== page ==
Want creative solutions from your team? Give them incentives and space says new report

by Freya Lucas

March 25

Researchers from the University of Texas have outlined an effective formula for unlocking the creative potential of employees – incentivise them to create “an abundance of ideas, even mediocre ones and then have them step away from the project” for a period of time.  

 

This research has applications for those working in the early childhood education and care (ECEC) sector, in terms of encouraging employees’ to consider solutions for common challenges such as increasing inclusive practice, supporting critical reflection, or considering more concrete concerns such as declining occupancy or fundraising for the service.

 

Researchers found that people who were rewarded for simply “churning out ideas” be they good, bad or indifferent, ultimately ended up producing more creative ideas than people who did not receive incentives, or those whose incentives were based on the quality of their ideas rather than the quantity.

 

Study co-author, Steven Kachelmeier said “Creativity is not instantaneous, but if incentives promote enough ideas as seeds for thought, creativity eventually emerges”

 

Previous research has established that creative performance is enhanced by an incubation period, but this research looked at a new question: what happens if incentives are added to idea generation?

 

Two experiments were conducted in the course of the research. In the first, participants were asked to create riddles where words, phrases or sayings are represented using a combination of letters and images.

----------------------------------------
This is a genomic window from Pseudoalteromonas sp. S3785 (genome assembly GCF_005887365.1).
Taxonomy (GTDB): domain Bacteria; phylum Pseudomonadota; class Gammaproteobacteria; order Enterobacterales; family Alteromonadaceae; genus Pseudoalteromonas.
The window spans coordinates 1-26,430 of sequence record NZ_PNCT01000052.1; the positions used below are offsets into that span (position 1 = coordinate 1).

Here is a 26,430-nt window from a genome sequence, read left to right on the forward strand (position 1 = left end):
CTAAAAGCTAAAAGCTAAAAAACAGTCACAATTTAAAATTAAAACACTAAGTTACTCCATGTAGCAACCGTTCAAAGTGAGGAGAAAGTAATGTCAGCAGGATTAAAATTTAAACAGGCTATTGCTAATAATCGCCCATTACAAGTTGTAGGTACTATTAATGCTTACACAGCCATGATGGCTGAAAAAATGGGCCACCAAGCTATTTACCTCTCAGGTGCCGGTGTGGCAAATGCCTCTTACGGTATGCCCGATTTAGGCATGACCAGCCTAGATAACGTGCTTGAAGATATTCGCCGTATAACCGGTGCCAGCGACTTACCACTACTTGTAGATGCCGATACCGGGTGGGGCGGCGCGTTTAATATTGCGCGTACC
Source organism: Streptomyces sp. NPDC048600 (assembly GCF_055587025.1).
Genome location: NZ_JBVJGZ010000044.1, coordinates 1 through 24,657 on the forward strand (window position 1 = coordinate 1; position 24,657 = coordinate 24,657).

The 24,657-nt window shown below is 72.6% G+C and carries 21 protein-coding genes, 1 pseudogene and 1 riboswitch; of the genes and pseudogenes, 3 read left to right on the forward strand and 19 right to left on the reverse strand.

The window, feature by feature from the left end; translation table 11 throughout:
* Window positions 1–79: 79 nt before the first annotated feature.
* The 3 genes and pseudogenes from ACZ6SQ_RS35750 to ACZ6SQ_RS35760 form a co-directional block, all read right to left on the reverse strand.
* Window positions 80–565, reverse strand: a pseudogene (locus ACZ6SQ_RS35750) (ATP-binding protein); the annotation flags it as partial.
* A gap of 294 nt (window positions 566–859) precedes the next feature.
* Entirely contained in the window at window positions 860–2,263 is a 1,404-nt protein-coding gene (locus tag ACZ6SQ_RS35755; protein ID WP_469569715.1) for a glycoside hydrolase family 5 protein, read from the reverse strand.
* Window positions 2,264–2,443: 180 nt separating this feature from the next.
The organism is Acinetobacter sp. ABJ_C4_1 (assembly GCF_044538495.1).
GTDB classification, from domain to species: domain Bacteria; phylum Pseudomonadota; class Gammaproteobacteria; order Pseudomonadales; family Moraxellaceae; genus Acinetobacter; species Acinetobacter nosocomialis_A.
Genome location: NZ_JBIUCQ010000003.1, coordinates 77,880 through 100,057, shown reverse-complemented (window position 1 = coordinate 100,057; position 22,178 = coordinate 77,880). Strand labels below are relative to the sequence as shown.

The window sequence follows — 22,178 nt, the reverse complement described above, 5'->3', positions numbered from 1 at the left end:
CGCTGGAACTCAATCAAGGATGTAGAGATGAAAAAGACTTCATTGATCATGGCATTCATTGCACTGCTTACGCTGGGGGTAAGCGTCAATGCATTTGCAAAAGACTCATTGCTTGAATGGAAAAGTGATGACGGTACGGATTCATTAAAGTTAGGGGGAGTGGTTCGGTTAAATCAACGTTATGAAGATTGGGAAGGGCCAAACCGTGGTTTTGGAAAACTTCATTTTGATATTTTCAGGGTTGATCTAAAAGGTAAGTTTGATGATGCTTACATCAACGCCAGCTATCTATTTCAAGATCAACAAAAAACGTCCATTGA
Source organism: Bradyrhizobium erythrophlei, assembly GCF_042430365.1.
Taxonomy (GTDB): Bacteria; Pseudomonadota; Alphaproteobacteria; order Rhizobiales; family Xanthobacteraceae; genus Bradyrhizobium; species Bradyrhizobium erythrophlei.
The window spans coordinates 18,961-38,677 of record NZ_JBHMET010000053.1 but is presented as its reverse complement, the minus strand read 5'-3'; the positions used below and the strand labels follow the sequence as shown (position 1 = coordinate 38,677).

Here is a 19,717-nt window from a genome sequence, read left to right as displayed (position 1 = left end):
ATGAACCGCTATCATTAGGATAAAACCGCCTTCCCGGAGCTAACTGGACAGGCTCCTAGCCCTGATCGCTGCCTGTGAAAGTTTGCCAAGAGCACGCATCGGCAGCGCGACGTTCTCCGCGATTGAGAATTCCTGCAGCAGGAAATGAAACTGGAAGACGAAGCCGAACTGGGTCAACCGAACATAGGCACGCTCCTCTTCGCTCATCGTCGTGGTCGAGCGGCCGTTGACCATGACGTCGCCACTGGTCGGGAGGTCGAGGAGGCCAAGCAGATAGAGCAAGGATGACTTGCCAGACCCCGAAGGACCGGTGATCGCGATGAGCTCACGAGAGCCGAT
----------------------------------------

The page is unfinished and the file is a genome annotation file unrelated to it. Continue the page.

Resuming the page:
Some participants were offered pay based incentives based on the number of ideas they generated, some only for ideas that met a standard of creativity, and others a fixed payment of $25, regardless of the quality or quantity of ideas they put forward.

 

Initially, none of the incentivised groups outperformed the fixed wage group in creativity measures. However, when the task was revisited ten days later, those who had originally been paid to come up with as many ideas as they could had “a distinct creativity advantage,” outperforming the other groups in both the quantity and quality of ideas, Mr Kachelmeier said.

 

The incubation period, researchers said, was key to the success of the incentives.Combining mass idea generation with a rest period resulted in “much more creative productivity than when either of the two strategies is used in isolation.”

 

The second experiment examined how much time was needed in order for creative function to peak. Half of the participants were paid a fixed amount, and half were paid for the number of ideas they produced. As in the first experiment, the “pay for quantity” participants yielded more, but not better, initial ideas than the fixed pay group.

 

After researchers led the participants on a quiet 20 minute walk around the campus, the “pay for quantity” group produced more and better riddles than the fixed amount group.

 

“You need to take a rest, a break, and detach yourself – even for 20 minutes” Mr Kachelmeier said. “The recipe for creativity is try — and get frustrated because it’s not going to happen. Relax, sit back, and then it happens.”

 

The study “Incentivising the Creative Process: From Initial Quantity to Eventual Creativity” was published in the March 2019 issue of Accounting Review.

 

To learn more about the study, click here.

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